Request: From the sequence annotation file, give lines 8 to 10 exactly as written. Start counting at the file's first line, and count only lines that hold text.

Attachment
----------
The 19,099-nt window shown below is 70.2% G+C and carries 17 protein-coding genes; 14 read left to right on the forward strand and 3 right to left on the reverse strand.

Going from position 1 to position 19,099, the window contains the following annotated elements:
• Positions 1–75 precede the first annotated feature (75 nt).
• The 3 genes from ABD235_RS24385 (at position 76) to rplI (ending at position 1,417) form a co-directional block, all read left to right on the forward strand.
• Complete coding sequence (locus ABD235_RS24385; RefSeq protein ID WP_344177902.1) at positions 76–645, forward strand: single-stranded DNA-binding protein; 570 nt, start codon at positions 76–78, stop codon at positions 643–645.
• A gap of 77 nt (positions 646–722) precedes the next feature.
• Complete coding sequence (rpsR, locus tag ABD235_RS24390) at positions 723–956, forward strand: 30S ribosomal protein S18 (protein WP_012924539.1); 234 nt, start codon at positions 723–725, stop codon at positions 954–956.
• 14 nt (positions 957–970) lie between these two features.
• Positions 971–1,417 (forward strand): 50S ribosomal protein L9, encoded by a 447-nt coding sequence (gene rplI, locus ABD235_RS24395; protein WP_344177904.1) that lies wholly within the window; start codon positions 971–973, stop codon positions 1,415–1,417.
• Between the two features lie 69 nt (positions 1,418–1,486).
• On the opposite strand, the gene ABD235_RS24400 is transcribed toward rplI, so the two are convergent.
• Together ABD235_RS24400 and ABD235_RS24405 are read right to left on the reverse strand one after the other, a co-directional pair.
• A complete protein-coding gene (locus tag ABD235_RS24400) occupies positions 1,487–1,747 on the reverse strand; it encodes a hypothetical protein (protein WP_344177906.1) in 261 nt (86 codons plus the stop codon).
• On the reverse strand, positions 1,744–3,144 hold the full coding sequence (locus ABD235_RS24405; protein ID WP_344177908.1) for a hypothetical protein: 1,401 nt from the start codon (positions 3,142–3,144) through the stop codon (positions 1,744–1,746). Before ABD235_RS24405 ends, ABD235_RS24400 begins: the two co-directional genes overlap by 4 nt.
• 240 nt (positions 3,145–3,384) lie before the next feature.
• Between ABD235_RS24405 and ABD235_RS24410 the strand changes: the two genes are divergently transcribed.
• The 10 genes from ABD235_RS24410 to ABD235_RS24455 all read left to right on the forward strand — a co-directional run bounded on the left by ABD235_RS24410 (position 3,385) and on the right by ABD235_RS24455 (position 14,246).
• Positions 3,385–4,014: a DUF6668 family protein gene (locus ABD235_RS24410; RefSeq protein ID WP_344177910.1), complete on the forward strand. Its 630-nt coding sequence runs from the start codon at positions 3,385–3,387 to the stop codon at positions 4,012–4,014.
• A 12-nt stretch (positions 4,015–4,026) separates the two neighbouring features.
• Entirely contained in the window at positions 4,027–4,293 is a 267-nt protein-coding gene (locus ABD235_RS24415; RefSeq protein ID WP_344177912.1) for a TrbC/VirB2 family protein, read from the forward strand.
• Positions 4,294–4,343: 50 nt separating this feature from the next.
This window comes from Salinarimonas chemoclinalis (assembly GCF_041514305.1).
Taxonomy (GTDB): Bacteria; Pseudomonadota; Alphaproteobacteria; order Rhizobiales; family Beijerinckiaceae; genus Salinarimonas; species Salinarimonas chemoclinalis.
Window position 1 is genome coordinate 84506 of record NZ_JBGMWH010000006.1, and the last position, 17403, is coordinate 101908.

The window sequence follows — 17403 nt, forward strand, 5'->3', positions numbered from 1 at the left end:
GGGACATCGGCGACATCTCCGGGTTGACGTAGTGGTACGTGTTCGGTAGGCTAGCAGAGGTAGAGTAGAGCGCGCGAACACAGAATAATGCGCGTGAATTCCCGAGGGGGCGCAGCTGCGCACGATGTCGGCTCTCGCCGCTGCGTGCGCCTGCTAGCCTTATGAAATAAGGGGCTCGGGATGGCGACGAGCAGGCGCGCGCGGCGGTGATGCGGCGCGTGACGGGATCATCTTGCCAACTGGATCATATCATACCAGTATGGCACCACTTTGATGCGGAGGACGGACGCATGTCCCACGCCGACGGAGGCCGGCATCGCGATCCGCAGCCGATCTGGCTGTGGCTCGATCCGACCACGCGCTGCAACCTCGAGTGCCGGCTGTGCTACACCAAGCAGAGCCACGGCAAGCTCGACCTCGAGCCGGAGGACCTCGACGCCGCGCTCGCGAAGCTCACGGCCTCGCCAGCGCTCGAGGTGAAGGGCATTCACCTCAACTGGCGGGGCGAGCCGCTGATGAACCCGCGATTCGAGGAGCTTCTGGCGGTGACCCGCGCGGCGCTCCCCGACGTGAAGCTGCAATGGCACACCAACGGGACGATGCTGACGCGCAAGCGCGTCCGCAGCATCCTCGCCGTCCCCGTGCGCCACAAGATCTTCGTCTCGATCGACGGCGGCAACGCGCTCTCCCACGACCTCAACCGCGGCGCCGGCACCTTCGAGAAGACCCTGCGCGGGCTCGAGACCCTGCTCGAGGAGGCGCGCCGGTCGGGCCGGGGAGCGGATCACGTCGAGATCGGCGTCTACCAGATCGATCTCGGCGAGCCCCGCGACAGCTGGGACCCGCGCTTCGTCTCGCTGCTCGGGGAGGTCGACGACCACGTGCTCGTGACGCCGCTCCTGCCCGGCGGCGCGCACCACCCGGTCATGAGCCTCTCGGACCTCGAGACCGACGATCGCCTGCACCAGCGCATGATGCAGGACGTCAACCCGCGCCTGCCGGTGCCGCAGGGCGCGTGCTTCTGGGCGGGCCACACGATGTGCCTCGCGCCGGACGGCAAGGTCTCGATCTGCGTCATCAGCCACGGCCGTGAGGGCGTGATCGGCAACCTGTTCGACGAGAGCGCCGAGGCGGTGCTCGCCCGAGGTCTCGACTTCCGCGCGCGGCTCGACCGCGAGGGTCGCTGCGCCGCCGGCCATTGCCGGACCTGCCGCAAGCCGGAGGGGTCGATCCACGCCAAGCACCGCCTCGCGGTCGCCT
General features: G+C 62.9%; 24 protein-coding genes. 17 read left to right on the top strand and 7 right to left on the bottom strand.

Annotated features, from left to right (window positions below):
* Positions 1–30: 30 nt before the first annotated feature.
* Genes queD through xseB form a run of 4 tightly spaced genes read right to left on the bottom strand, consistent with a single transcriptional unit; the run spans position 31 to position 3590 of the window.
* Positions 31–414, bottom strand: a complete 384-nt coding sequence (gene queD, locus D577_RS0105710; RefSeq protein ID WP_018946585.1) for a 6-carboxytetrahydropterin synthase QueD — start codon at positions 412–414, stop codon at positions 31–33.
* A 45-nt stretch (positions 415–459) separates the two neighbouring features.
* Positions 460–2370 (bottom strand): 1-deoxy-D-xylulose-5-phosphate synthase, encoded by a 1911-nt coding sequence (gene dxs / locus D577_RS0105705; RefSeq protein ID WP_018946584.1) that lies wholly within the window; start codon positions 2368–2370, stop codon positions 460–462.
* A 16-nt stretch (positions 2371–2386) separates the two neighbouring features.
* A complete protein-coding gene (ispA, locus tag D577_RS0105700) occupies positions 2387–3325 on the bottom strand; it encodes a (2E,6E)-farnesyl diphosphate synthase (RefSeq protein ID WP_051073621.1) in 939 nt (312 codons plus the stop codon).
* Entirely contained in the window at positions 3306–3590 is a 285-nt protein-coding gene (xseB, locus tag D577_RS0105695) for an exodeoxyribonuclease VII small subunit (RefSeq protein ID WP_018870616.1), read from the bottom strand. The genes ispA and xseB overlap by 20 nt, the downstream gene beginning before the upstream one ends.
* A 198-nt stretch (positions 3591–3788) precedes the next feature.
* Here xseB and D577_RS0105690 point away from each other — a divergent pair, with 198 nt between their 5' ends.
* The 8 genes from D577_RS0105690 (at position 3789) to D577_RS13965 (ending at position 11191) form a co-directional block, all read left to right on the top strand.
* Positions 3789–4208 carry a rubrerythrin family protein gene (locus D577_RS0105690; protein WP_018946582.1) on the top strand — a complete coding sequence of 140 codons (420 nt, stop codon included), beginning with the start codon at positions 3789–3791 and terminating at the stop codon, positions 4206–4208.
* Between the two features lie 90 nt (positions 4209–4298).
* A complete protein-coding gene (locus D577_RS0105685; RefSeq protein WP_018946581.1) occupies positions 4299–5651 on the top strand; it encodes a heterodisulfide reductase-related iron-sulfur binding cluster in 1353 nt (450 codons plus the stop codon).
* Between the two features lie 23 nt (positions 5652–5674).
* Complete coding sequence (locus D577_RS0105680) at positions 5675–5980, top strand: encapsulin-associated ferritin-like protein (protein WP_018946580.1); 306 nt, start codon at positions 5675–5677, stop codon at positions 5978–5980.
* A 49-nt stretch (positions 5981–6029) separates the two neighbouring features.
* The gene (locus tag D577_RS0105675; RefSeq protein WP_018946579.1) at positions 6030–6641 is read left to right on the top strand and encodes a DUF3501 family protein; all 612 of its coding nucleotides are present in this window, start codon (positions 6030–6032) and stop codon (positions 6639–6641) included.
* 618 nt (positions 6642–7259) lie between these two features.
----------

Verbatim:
• 14 nt (positions 957–970) lie between these two features.
• Positions 971–1,417 (forward strand): 50S ribosomal protein L9, encoded by a 447-nt coding sequence (gene rplI, locus ABD235_RS24395; protein WP_344177904.1) that lies wholly within the window; start codon positions 971–973, stop codon positions 1,415–1,417.
• Between the two features lie 69 nt (positions 1,418–1,486).